What Makes a Good Economy? An Analysis of Survey Data
AbstractThis study analyzes nearly twenty-five years of U.S. survey data to determine the macroeconomic conditions associated with economies the public considers “good.” These surveys are correlated with, but distinct from, other frequently-studied, expectations-oriented indices of consumer sentiment. The primary findings are as follows: 1) inflation and unemployment, the variables in the Phillips curve, explain much of the variation in the survey data; 2) consumers’ implied loss function is nearly linear in these two variables; 3) the public is willing to trade off four percentage points of (increased) inflation for one percentage point of (decreased) unemployment.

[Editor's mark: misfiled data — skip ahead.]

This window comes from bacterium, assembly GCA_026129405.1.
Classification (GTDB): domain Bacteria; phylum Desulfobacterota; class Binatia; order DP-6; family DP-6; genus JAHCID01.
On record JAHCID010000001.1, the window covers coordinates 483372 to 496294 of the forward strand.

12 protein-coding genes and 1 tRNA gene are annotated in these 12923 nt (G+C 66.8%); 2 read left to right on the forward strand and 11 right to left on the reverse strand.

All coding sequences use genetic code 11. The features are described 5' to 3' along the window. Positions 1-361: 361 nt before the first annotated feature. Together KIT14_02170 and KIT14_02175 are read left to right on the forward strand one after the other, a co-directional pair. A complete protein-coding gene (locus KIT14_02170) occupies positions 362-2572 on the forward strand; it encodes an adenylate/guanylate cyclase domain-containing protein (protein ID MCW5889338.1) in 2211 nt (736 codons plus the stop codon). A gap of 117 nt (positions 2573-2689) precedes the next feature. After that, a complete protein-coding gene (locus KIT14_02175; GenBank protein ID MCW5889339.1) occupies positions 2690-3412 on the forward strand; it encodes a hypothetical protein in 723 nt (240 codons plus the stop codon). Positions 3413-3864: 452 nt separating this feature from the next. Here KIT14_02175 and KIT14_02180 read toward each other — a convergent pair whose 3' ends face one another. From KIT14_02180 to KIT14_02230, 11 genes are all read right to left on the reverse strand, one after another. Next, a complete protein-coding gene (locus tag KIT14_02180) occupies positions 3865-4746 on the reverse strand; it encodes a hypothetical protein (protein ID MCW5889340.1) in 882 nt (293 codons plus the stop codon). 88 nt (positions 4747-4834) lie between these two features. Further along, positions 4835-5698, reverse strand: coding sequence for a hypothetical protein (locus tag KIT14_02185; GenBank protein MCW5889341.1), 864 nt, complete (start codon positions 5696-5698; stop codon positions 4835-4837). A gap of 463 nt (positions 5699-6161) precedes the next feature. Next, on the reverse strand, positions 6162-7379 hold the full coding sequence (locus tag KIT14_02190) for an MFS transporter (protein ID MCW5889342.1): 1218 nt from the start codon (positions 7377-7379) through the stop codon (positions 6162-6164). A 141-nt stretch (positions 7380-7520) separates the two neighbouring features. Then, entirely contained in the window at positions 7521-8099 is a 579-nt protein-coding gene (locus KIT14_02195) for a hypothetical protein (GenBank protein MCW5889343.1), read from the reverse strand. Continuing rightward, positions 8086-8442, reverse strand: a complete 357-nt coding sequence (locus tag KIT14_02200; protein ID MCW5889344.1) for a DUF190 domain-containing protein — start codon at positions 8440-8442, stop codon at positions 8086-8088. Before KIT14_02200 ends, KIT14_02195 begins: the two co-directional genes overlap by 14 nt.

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Bibliographic InfoPaper provided by Sam Houston State University, Department of Economics and International Business in its series Working Papers with number 0909.
Date of creation: Oct 2009
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